Monday, May 18, 2015

Oral History - Jacksons and Fairy Rings

It is surprising – at least to me – how often I encounter a bit of oral history or local knowledge, and then days later am able to find that it is a perfect fit with the written record. Last week, I was enjoying a lovely Sunday dinner made by Marie Lynch at Cavananore in Co. Louth, when her husband Eugene asked me: Have you ever heard about Jackson’s Rocks?  I hadn’t.  I’ll take you there. He wasn’t sure exactly where they were, only that they were somewhere near Liscalgot. After a few stops along the road to see if we could learn more, we arrived at a bungalow where Mary & James Casey lived on Liscalgot Road. They were just pulling out of their driveway when we arrived.

Do you have a minute?  Eugene asked. This being Ireland, which as far as I can see is generosity personified, they did. They backed up into their driveway and welcomed us into their home, and we explained what it was that we were seeking. I should mention that it was totally bucketing down with the kind of rain that made you not only want to wear a hat or hoist an umbrella, but instead to duck and seek cover.

Jackson’s Rocks? Yes, Mary said. There was a fairy ring there. James pointed towards a hedge beside their house. Behind there. He grabbed a hat, and rain jacket, and the three of us went back out into the elements. Not much further out of their driveway and along down Liscalgot Road, I clambered up on the wee ledge beside the hedge at the edge of the road, and shot over the branches as best I could. Not that there was much to see, even taking my fogged up glasses into account. Had I not heard tell of the story connected to it, I would have walked right on past it in utter ignorance.

The cashel on Liscalgot Road - aka Jackson's Rocks.

The next day, I was in the Armagh Country Museum, and the curator, Sean Barden set out a pile of T.G.F. Paterson’s notebooks for me to peruse. Lo and behold, in the first one, Paterson was describing this same bit of land as it had appeared to him in 1930. He called it a cashel. A cashel is the anglicised version of the Irish word Caiseal, meaning "stone fort". It turned out, there were two cashels in the area. The first that he mentioned was at Liscalgot:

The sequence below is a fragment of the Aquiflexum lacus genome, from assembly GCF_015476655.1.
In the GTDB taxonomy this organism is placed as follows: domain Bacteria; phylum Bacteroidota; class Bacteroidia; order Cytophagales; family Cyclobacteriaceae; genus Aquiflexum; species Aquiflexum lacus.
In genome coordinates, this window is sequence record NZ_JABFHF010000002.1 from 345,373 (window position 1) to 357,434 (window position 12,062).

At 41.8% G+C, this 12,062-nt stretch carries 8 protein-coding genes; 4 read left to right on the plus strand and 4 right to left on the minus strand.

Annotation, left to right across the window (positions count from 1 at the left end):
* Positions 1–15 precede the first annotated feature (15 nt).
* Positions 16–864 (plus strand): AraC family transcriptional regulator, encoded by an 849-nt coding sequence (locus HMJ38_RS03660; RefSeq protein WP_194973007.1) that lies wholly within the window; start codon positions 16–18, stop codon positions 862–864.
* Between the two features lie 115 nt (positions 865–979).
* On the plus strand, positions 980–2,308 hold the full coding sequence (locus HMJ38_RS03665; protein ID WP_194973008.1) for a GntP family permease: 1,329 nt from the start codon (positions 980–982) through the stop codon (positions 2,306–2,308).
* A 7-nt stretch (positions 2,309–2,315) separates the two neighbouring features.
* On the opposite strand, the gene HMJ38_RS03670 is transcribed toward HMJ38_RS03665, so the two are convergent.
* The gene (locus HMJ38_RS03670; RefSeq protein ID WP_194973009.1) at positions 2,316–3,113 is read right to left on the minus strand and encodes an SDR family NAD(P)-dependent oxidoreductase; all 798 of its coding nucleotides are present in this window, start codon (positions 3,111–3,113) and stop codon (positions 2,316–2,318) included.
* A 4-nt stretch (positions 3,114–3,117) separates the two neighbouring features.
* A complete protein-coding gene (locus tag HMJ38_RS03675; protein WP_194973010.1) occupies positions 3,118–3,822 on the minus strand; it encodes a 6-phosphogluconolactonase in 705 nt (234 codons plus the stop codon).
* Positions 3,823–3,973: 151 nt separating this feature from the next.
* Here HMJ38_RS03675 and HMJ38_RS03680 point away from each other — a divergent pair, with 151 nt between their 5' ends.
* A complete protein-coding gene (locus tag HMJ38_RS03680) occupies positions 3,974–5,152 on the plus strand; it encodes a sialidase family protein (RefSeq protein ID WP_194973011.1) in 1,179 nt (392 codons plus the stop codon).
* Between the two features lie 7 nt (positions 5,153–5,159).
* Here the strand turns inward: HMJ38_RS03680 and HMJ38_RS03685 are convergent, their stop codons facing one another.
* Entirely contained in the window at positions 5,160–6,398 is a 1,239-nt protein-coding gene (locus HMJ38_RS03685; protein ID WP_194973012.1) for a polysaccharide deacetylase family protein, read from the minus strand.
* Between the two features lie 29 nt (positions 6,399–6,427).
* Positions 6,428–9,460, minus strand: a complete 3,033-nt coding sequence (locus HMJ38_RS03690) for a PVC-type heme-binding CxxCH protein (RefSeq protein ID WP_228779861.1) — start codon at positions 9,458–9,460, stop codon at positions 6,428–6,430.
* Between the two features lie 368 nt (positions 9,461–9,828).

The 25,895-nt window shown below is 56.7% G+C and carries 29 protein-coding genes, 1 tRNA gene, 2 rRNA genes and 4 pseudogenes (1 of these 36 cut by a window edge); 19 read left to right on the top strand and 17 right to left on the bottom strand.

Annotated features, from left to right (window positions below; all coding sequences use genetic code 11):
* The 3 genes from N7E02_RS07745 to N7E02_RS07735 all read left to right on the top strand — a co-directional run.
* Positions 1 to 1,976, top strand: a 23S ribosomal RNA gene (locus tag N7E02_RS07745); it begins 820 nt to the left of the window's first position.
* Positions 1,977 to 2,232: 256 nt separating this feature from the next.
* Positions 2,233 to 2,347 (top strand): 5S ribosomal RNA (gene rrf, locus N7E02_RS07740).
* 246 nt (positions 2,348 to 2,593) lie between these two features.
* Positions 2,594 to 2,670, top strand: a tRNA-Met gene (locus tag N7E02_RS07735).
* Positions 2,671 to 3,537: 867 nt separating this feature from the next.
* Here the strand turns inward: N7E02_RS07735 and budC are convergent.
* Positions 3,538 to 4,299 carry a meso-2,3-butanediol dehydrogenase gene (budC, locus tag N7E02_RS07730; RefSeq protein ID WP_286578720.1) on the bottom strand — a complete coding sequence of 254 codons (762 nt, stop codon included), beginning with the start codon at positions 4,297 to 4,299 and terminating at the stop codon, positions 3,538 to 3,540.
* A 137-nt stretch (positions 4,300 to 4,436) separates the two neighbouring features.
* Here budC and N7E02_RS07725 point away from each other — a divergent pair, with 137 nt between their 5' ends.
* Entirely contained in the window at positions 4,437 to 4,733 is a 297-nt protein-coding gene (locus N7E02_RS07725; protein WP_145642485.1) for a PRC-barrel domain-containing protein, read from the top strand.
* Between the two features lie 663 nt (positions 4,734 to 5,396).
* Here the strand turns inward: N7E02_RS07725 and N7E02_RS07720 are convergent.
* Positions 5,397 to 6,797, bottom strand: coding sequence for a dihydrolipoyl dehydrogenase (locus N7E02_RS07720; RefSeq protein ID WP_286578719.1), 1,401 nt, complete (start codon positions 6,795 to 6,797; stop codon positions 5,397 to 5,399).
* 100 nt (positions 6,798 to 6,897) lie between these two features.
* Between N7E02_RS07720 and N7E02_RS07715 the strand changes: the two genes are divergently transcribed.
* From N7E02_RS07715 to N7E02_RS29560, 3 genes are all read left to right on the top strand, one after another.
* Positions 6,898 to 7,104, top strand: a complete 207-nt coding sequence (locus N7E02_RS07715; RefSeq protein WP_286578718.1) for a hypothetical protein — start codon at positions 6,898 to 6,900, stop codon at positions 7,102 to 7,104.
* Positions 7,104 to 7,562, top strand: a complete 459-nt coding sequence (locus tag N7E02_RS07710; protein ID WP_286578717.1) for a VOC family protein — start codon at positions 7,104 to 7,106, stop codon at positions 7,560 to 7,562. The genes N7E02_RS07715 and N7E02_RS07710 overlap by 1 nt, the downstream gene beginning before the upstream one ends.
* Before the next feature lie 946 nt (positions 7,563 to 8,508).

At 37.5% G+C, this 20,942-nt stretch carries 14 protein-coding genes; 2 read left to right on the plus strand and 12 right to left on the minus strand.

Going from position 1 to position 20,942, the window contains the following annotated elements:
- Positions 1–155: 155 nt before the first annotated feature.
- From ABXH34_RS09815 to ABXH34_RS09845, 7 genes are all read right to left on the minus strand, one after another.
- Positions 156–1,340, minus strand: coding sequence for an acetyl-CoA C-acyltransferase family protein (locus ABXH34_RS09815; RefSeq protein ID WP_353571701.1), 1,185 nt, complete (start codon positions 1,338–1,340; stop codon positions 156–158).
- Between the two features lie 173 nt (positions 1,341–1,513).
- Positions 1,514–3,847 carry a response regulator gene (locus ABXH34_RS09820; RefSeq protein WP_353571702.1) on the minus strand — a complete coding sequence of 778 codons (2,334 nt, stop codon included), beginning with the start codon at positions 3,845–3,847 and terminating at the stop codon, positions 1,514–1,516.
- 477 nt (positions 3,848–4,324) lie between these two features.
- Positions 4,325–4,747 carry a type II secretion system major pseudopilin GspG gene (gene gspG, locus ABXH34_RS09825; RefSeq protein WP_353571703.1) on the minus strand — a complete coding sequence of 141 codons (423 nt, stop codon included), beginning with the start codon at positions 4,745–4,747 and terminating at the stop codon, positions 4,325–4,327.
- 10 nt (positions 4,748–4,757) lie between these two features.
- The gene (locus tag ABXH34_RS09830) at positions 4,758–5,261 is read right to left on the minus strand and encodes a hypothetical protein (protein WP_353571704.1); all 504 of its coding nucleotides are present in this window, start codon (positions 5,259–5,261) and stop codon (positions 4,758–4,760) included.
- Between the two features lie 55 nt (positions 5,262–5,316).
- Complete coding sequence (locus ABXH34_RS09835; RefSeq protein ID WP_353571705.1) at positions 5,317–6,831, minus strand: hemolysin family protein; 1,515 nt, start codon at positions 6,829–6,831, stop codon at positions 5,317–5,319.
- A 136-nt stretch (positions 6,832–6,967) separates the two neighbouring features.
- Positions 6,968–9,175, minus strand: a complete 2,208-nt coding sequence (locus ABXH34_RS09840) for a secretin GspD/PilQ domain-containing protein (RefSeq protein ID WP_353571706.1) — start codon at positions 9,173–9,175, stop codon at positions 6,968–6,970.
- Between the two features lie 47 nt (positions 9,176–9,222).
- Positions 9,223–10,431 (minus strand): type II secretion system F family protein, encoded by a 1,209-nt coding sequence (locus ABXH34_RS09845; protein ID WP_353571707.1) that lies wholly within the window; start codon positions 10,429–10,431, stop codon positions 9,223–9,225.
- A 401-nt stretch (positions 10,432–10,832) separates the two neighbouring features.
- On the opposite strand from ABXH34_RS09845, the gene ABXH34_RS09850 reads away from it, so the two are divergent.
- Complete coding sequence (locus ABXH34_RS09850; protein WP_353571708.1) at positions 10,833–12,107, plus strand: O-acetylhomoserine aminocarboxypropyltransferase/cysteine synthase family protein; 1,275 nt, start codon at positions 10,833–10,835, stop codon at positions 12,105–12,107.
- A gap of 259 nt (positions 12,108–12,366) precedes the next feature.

The 1st cashel mentioned:
TGF Patterson Notebook No 135. LISCALGOT O.S. Sheet No 31
There are two cashels in this townland, one on the farm of Mr. Bernard Loy (and known as Loy’s For[th]) and the other on a grazing farm (within a stone throw) belonging to Sir Thomas Jackson. Both are well known locally, Loy’s being perhaps the more “famous” of the two. The cashel on the Jackson property contained a “cave” but it is now (1930) closed. These forts are not shown on the maps of 1855.The Jackson cashel, until a few years ago was a mass of thorns etc. These have now been cleared away but Loys Forth is still very much overgrown. 
NOTE: An Alice JACKSON married an unnamed LOY in the mid to late 1700s, and this may have been their land. She was a daughter of George JACKSON (1718-1782) and Margaret O’Laughlin (1722-1797) – the g-g-grandparents of Sir Thomas Jackson. Alice’s family farmed at Liscalgot, and her father and brother were both schoolmasters of the Creggan Charter School (the latter fired for reasons of scandal).

 It is hard to see - but look at the middle right of the photo,just above Milltown Bridge. The penciled in X is the kind of mark that TGF Paterson would have made. It suggests to me that this is where he thought the location of the cashel was. This copy of this map dates from 1836, and is held at the Armagh County Museum.

 The 2nd cashel mentioned:
TGF Patterson Notebook 284 Vol 3.: CORAGH OS Sheet No 8
JACKSON’S FORT The rampart of the ring of this earthwork has been levelled into the trench all the way round with the result that the ring sits several feet high above the surrounding fields. It is now (1931) in use as an orchard. Mr. Allen, the present owner of the farm states that his family settled in the adjoining townland of Ternacreevy in 1616. His mother was a Miss Jackson daughter of the former owner & the Jackson’s held the farm “from the days of Cromwell”.

On this map from 1836, held at the Armagh County Museum, TGF Paterson’s penciled annotation suggests that this is where he thought this cashel was. Even though the townland in this 1836 map was called Cornoonagh, I assume that this is the same townland referred to in his 1930 notes as Coragh.
Of course, given the nature of my particular quest, my next question is: who was the father-in-law of the Mr. Allen mentioned in Paterson’s notes, the Mr. Jackson who would have owned the farm in Coragh. More importantly, who was the Miss Jackson who was the mother of the younger Mr. Allen. This could go a long way to solving the puzzle of the relationships between several of the 19th Century Jacksons who lived in and around the Parish of Creggan from the mid-1600s to the mid-1800s.

I have two photos given to me by Thomas Andrew Jackson (1930-2007) when he was still alive in Bangor. Are these the two in the photo beneath the Mr. Allens that Paterson referred to?
Mr Allen & son Richard
 And was this the Miss Jackson who married the Mr. Allen?
The photo was simply labeled: Mrs Allen - as if we should know who she was.

Stay tuned. My work is still cut out for me.

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